Within a minute of exiting the train station in Wilmington and entering a taxi, my cabdriver is fuming. “Why did you make me get out of the line for such a short distance?” he asks in a raised voice. I tell him I don’t know the lay of the land, that all I brought with me were an address and an appetite. Before he can get angry again, he pulls up in front of my destination,
La Fia Bakery + Market + Bistro
Long story short: Dinner is within walking distance of the train station.
The greeting inside the corner storefront, introduced in July, is in sunny contrast to the scowl that brought me here. Waiting for my dining companion to join me gives me the chance to soak up the easy charm of the 35-seat interior and unwind with a big-city cocktail. Chef Bryan Sikora, 43, is relatively new to Delaware but brings with him good reviews from his time in Philadelphia, at both a.kitchen, near Rittenhouse Square, and Django, a much-missed BYOB in Queen Village. (In an earlier life, the native of western Pennsylvania worked as a line cook at some Washington restaurants that continue to thrive: 1789, Vidalia and Restaurant Nora.)
La Fia, which the chef co-owns with his wife, Andrea, takes its name from their daughter, Sofia, 2 1
2. In the simple but inviting room: high tin ceilings, reclaimed-wood floors, sheer half-curtains in the windows and a small bar over which the chef displays plywood panels he painted with sunflowers, a cow and tomatoes — an act the chef calls “my therapy” while he was heading toward launch. The shelves in the adjoining market hold olive oil, honey and cheeses; the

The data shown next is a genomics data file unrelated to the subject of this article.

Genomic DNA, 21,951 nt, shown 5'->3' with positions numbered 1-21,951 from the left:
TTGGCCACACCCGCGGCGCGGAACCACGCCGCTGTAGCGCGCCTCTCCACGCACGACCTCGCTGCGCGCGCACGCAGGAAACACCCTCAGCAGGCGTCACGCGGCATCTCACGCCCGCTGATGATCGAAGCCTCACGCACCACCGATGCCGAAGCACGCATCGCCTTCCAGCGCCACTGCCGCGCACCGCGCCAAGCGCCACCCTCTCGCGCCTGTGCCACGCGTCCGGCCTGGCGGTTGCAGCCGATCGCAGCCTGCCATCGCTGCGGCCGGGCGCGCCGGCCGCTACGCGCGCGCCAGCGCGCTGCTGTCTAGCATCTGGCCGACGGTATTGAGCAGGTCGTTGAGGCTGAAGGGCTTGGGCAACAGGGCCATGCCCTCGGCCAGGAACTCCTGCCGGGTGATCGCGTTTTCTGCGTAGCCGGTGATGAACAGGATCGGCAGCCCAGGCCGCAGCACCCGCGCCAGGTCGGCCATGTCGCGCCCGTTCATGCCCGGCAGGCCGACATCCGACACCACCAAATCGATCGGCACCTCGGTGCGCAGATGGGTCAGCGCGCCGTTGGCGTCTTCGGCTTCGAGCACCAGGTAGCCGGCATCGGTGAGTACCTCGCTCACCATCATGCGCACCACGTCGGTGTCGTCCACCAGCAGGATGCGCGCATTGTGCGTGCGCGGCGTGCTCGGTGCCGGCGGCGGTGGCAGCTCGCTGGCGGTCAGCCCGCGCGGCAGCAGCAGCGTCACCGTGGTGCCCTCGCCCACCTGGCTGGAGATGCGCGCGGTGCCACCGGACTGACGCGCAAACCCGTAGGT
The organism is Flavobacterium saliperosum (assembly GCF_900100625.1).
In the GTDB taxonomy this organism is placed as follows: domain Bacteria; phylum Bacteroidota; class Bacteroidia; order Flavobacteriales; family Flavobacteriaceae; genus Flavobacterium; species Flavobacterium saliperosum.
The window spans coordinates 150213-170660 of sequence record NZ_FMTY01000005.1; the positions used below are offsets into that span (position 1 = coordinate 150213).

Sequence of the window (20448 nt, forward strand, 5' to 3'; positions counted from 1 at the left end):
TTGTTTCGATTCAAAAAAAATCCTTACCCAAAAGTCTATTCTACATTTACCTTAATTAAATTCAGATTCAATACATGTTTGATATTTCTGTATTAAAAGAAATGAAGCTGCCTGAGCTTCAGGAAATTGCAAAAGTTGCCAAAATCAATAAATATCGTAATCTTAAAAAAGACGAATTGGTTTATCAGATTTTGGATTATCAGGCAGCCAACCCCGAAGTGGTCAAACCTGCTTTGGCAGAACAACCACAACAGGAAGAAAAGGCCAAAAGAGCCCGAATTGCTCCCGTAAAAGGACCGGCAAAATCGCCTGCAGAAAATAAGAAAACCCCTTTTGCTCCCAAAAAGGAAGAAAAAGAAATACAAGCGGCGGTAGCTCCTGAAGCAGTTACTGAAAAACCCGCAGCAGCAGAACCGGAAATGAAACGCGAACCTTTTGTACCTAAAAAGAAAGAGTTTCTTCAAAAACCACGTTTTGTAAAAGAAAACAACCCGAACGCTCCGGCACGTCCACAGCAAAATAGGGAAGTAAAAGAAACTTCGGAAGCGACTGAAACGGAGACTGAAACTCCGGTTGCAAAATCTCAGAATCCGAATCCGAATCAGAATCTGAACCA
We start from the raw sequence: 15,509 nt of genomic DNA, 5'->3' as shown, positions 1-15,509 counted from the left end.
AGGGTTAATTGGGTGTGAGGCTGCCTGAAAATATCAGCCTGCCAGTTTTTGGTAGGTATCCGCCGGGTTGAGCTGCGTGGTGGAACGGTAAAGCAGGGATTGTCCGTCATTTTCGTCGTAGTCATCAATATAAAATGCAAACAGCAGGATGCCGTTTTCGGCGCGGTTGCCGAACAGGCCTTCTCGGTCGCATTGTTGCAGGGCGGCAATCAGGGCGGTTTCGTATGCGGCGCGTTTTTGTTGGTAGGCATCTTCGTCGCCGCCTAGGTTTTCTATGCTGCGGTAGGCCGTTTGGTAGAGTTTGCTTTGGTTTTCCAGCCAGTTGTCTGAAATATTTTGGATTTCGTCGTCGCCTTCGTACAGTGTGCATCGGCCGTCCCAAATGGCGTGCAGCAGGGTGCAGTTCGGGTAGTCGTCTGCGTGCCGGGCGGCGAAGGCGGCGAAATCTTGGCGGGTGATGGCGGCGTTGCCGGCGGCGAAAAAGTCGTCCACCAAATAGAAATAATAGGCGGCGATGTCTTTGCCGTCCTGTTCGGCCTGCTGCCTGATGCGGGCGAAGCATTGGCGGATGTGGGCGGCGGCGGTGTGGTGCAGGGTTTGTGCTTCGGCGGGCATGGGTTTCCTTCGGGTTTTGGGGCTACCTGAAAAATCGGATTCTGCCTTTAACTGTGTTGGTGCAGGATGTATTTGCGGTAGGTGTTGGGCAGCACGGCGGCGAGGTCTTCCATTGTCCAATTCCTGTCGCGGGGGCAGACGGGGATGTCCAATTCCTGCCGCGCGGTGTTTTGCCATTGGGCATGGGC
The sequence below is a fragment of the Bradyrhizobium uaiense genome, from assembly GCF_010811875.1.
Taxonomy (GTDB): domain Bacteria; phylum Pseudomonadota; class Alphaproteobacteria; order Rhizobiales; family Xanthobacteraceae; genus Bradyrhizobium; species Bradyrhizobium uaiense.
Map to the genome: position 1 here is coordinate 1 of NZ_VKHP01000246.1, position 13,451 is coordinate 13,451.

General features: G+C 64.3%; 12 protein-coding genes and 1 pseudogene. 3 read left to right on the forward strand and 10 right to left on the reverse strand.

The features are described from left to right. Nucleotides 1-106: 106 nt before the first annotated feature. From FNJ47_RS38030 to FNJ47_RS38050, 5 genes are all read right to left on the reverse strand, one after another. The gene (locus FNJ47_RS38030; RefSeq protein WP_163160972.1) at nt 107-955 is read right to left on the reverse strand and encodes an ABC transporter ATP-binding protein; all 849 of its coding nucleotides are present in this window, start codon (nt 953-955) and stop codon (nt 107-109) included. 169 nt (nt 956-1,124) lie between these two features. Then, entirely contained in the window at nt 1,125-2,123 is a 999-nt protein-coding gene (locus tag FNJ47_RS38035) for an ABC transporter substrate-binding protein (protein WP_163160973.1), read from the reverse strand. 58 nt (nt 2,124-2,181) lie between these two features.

bakery is the source of scones, pretzels and baguettes. Sikora says he wanted his latest creation to “be that place” where customers could find both a sophisticated meal and something good to take away.
Like so many of his kitchen compatriots around the country, Sikora weaves some Korean into his menu, in a dish of sweetly spiced sliced duck breast flanked by warm crepes and a fiery kimchi slaw enriched with duck confit. A “fresh catch basket” of cornmeal-crisped calamari, shrimp and flounder brings an easy-to-eat “social plate,” as La Fia calls its dishes for sharing. Meatballs shaped from veal, pork and beef and sauced with “red gravy” — that’s tomato sauce — gather under a soft tent of pasta, an idea Sikora is considering packaging for retail.